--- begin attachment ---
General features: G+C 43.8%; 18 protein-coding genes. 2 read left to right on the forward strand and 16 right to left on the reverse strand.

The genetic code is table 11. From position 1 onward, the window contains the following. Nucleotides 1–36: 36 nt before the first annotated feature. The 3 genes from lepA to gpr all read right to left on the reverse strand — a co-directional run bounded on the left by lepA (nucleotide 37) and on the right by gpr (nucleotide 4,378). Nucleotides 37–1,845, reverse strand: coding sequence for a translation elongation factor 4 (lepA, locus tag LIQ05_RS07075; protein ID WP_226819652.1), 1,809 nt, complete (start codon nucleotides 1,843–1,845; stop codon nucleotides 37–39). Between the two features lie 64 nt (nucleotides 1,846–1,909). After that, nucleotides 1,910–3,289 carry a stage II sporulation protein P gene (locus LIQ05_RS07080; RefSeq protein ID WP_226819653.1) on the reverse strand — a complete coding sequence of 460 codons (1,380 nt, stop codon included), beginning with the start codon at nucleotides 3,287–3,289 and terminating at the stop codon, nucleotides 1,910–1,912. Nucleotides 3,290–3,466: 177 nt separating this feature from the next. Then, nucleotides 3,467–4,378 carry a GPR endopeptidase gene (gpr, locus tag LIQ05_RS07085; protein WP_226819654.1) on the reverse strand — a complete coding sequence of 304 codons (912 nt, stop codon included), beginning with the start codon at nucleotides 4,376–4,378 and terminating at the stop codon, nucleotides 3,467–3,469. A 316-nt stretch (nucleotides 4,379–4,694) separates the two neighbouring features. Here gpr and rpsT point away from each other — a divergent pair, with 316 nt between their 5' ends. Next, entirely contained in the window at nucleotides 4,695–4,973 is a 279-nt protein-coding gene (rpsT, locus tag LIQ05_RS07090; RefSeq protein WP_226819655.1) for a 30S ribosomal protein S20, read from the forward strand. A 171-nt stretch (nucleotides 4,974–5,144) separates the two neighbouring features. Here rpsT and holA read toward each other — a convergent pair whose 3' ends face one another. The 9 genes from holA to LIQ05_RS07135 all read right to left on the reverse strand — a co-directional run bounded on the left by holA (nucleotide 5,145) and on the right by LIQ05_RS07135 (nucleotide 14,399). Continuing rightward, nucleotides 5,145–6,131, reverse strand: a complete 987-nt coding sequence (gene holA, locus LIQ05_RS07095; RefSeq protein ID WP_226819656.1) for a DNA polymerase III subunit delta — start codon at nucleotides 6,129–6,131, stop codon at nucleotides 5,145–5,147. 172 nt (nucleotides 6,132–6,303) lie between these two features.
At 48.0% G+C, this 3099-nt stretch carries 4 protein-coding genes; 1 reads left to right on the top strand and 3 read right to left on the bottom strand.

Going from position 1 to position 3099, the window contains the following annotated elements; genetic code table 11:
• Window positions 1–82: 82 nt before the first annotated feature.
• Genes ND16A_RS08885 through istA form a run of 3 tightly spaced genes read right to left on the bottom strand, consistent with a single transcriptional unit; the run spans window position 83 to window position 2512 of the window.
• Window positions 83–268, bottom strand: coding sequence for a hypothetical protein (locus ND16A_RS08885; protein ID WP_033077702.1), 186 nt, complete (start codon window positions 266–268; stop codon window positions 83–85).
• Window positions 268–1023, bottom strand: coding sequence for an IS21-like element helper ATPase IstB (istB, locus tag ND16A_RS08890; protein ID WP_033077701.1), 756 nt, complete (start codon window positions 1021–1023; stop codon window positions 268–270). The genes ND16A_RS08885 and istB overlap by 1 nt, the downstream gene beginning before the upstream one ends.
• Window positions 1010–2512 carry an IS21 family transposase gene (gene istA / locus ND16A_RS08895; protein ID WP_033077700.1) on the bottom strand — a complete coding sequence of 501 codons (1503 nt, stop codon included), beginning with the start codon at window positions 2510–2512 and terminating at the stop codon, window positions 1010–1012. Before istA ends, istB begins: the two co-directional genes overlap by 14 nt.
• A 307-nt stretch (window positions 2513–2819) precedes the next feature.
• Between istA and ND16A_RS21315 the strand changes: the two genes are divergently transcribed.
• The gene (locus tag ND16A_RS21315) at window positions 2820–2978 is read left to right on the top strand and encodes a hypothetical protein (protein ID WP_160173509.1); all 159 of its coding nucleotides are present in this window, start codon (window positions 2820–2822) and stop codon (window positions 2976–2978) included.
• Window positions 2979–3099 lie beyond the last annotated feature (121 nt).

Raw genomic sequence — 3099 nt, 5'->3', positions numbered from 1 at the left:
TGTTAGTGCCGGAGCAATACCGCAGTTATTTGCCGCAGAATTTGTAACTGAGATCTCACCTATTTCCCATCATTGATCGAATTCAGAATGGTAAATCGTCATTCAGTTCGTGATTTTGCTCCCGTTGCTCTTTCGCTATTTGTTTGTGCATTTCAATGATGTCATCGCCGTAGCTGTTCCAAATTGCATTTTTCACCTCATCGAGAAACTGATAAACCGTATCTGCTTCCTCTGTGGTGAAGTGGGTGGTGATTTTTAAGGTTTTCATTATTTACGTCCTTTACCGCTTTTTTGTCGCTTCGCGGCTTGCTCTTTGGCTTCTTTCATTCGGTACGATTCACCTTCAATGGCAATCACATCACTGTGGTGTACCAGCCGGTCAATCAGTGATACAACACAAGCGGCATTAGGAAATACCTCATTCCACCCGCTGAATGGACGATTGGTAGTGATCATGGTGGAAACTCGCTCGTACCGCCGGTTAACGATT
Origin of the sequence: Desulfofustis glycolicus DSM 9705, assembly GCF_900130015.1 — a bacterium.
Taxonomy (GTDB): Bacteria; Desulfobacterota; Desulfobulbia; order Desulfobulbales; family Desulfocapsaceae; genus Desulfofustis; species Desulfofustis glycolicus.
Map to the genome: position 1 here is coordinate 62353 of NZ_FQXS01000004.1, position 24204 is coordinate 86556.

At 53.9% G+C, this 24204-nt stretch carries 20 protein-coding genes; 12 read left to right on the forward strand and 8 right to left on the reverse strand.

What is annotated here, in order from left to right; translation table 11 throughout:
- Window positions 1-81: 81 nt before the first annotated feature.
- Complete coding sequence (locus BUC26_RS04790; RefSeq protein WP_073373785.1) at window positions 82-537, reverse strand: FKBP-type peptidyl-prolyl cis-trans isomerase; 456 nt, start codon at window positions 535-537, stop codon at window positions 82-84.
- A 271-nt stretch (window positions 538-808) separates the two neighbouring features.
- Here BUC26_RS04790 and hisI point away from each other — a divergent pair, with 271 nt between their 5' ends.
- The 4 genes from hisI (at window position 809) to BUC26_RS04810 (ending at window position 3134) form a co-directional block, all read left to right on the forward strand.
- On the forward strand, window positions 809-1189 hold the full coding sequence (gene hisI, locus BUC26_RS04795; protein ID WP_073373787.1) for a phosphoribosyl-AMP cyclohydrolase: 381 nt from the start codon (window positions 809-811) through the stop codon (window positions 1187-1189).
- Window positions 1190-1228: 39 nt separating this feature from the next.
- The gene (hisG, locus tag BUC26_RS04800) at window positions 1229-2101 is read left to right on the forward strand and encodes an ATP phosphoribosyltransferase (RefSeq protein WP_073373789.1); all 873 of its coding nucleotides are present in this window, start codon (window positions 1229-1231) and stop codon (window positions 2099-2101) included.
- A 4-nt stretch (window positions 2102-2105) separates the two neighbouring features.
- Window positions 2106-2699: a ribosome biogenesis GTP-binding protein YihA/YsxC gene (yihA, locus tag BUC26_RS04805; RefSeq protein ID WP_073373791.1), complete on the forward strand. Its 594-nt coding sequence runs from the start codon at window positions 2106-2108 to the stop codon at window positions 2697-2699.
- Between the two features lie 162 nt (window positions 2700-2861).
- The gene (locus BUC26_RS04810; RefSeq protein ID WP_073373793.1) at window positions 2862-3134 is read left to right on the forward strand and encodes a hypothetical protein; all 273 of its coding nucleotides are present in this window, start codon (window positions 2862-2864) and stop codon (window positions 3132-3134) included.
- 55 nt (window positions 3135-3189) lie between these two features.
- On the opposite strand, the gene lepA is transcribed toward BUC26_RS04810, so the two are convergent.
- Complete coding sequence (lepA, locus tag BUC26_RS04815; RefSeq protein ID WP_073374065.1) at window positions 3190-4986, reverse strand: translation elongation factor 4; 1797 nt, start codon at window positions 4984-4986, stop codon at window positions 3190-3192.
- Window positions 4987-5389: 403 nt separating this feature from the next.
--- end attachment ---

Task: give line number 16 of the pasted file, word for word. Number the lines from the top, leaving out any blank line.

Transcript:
Origin of the sequence: Desulfofustis glycolicus DSM 9705, assembly GCF_900130015.1 — a bacterium.